• Dress of Many Patterns – lace pattern #1

    I thought it was time to write an update on the Dress of Many Patterns and share my own lace sampler swatch in progress. The pattern comes from PieceWork and is a recreation of a piece in a knitted lace sampler book featured in the magazine in 2016. The first row of the eight-row repeat staggers the diagonal of eyelets formed; the pattern is worked in multiples of five stitches and an eight-row repeat. The stitch count remains the same – five stitches per repeat – for each repeat of the pattern throughout. If you’re interesting in trying it yourself, the pattern is below. Gauge: one 5-st repeat and 8…

  • Researching vintage colourwork

    I’ve been doing some research on colourwork patterns and knitting histories and traditions as part of the development of a new pattern, the Huron Wristers. The wristers pattern is based on a pair of lovely knitted gloves in the collection of the Huron County Museum & Historic Gaol located in Goderich, Ontario. The museum’s gloves are approximately 100 years old, are knit with wool and are large enough to fit a man’s hands. The pattern is somewhat similar to Sanquhar and Fair Isle colourwork traditions. I went through many a pattern book and magazine, looking for where the pattern may have originated. I’ve come to think that the knitter (said…

  • wedding dress dated from 1911

    The Dress of Many Patterns – a citizen science project

    Hey, local Huron County stitchers! Would you be interested in a ‘citizen science project’ focusing on needlework history? What would you think of this idea: creating a number of vintage needlework samplers inspired by historic needlework items from the collection of the Huron County Museum in Goderich and then piecing those samplers into a piece of wearable art… a wedding dress?! The wedding dress design will be based on an Edwardian Tea Dress-style dress originally worn by Francis Mason Watson (1890 – 1918) a former resident of Blyth, Ontario. The shawl and dress will be made up of vintage pattern samplers (swatches) based on textile items in the Huron County…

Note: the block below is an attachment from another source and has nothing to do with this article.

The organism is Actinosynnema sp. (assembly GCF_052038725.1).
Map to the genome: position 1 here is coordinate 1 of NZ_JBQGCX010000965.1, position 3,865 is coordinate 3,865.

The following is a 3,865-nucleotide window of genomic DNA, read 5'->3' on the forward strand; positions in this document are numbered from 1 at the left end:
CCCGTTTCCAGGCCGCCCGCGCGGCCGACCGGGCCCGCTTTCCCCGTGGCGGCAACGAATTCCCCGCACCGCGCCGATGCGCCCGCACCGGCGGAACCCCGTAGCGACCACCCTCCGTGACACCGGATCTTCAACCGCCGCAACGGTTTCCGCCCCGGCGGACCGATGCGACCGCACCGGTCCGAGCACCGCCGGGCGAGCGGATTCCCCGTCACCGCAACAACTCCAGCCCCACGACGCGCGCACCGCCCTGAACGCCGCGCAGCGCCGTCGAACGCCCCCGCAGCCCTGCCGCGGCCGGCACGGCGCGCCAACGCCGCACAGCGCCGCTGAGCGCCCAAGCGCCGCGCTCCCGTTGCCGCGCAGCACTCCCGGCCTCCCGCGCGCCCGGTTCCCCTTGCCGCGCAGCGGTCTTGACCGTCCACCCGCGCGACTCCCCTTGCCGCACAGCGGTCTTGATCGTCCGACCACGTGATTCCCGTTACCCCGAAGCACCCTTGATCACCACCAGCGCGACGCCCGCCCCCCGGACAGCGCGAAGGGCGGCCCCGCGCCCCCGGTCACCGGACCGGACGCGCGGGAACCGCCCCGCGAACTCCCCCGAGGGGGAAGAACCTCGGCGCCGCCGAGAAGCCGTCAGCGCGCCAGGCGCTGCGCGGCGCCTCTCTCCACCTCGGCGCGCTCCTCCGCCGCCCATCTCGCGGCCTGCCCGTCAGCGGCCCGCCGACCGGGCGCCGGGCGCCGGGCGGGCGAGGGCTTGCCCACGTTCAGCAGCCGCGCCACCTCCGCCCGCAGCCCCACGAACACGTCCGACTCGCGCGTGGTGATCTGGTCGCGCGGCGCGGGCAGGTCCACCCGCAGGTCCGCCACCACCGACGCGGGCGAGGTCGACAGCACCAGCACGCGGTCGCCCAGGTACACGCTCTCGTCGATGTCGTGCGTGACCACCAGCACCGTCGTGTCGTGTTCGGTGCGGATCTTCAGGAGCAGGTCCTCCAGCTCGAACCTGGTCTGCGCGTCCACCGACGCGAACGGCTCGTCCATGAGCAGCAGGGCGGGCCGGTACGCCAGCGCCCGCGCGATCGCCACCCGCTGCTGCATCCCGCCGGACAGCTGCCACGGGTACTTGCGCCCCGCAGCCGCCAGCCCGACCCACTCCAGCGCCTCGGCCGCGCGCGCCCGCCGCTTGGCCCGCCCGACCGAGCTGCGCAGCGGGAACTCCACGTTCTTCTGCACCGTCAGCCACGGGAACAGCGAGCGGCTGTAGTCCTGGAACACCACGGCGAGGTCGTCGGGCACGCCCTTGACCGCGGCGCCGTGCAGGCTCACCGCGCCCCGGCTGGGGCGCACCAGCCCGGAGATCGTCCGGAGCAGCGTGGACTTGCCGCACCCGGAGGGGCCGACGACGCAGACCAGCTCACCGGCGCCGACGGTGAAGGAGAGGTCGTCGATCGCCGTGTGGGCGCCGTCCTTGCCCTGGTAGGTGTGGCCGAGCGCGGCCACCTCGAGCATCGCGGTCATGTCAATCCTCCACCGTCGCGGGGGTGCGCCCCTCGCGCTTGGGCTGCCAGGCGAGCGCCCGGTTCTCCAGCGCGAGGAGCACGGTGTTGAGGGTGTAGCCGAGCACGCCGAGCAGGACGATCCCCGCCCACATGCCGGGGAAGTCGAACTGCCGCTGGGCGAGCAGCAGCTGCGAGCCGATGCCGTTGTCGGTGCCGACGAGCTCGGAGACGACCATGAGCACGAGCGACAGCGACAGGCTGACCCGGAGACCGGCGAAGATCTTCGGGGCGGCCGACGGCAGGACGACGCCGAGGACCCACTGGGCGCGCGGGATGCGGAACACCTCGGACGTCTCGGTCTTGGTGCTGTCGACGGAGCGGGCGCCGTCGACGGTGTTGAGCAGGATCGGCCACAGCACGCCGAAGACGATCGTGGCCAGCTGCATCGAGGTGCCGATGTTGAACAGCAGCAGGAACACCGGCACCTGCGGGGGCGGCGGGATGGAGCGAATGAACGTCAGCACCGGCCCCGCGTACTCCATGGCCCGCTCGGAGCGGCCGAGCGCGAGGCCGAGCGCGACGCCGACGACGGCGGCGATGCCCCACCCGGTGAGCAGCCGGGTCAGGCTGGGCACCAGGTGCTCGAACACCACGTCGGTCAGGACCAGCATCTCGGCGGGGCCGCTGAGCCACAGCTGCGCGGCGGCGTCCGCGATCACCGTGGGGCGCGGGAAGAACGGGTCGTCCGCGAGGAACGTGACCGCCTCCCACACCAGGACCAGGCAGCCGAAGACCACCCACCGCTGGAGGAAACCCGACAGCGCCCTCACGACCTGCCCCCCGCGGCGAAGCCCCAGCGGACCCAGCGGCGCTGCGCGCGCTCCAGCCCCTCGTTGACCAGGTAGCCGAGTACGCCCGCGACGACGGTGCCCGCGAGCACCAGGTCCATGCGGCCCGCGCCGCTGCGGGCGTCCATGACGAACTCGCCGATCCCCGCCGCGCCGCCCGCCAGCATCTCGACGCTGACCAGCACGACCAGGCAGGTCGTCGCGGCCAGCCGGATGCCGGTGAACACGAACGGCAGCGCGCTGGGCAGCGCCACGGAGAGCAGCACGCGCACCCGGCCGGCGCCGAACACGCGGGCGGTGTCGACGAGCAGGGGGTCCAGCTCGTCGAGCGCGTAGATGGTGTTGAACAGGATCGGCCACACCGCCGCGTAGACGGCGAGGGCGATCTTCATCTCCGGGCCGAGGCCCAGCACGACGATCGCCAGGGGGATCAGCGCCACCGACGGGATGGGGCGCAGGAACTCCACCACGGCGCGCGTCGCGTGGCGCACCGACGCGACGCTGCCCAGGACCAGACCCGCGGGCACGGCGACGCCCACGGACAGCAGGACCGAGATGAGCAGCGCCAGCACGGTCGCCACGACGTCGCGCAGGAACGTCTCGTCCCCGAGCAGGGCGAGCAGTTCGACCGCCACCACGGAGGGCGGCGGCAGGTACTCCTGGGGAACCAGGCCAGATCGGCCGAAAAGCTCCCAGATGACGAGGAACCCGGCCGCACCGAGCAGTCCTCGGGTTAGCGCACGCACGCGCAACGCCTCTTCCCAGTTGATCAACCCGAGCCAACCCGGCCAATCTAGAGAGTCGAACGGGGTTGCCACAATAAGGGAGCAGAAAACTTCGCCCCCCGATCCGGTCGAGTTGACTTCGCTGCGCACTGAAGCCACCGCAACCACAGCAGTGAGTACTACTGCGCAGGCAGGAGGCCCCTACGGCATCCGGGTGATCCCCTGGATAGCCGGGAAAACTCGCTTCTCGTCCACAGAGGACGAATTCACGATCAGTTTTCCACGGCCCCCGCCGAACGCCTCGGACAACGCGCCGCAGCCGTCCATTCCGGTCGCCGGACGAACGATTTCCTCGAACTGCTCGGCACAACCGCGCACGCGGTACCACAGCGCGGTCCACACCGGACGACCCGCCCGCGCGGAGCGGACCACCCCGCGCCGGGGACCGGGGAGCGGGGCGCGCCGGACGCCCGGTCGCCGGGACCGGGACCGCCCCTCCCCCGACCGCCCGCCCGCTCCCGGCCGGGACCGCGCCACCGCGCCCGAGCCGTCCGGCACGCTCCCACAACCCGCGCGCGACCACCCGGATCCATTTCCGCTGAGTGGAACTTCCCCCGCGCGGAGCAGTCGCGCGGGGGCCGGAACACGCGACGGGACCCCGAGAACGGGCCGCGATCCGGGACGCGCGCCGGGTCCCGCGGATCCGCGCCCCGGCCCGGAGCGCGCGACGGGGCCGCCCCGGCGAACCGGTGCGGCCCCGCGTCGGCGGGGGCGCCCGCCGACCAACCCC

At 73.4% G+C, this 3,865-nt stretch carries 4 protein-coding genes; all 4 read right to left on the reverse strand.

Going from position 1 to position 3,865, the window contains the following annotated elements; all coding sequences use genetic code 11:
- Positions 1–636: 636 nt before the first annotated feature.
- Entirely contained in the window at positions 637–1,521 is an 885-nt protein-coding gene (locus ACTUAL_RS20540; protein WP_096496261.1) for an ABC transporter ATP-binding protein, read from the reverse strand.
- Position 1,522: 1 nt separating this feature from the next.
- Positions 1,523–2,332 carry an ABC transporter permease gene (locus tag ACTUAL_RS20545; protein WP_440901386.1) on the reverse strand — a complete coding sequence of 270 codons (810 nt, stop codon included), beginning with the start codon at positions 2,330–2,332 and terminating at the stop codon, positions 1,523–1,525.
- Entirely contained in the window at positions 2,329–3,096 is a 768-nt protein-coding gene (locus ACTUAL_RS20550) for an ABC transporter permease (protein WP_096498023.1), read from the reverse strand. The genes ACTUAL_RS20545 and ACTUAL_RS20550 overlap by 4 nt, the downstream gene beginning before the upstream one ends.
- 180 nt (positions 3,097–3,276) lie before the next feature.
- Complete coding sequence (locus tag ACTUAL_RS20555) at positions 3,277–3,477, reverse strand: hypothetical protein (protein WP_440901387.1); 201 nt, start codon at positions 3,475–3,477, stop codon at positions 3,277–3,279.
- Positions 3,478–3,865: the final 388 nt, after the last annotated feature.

• Blyth Knit & Natter

    My local yarn shop Stitches with a Twist moved their Knit and Natter night outdoors! The session has changed it’s start time to 6 pm. Bring your project or finished creation and join them evening of stitching and chatting! Visit the Blyth Lions Park on Gypsy Lane at 6 pm on Wed., Aug. 26! Check out their website here: http://stitcheswithatwist.ca/

  • Knitting in code

    I just finished knitting this lovely lady as a gift for someone special. I’m experimenting and playing with the idea of including a message within the stitchwork itself. This heart has one word stitched into the gray section: look for the odd stitches. I used Madame Defarge’s cipher; each letter of the alphabet is represented by certain combinations of stitches. Here’s the link to more info & to the cipher: https://blog.uwgb.edu/…/knitting-code-a-tale-of-two-very-d…/

  • Wool roving heart

    Here’s a wool roving heart and my first attempt at using code in my knitting. This sample uses Madame Defarge’s Knitting Cipher. Defarge was a character, a tricoteur, in Dickens’ novel, A Tale of Two Cities. A combination of stitches can be used as a code, encasing meaning within the stitchwork. There are different methods for using code in knitting. Other ways might be Morse code, or a simple letter and number (related to position) in the alphabet combination. Or you could make up your own. I can see where colourwork could contain messages too! The possibilities are probably endless. In the case of the wool heart, I used Defarge’s cipher.…

  • So many hearts!

    Blue heart, pink hearts, and purple too… a very happy Valentine’s Day to you. Heart Pattern Notes Finished size: The size of the finished heart depends on the type of yarn that you use. Work flat: All pieces are knitted flat (back and forth) on a pair of straight knitting needles. Tension: Don’t worry too much about tension for this pattern. Casting on: Use the long tail cast on for all pieces. Sewing seams: Use mattress stitch to sew the seams. Yarn & Notions Needles: A pair of 3.75mm straight knitting needles (US 5) or whatever you have on hand Notions: A small amount of toy filling to stuff the…

  • Huron Wristers

    Greetings & a happy December! Here’s a sneak peek at the new wrister pattern in test stitching stage; the wool is from Steele Wool Farm. The colour-work portion is inspired by the fair isle pattern of vintage knit gloves in the collection of the Huron County Museum. Once the pattern is finalized, a kit will be available for purchase. Stay tuned as this idea is under development!

  • New wristers pattern underway

    So November is here and there’s snow arriving in Huron County. It’s time to return to mitten knitting. It’s been years since I’ve made mittens; about 20 in fact. But, I’ve been thinking about a history-inspired stranded mitten pattern and I can’t get the colour-work idea out of my mind. The fair isle portion (see next post) that I plan on doing is a reproduction of the colourwork pattern of a pair of heirloom knitted gloves in the collection of the Huron County Museum and Historic Gaol located in Goderich, Ontario. Happy Stitching!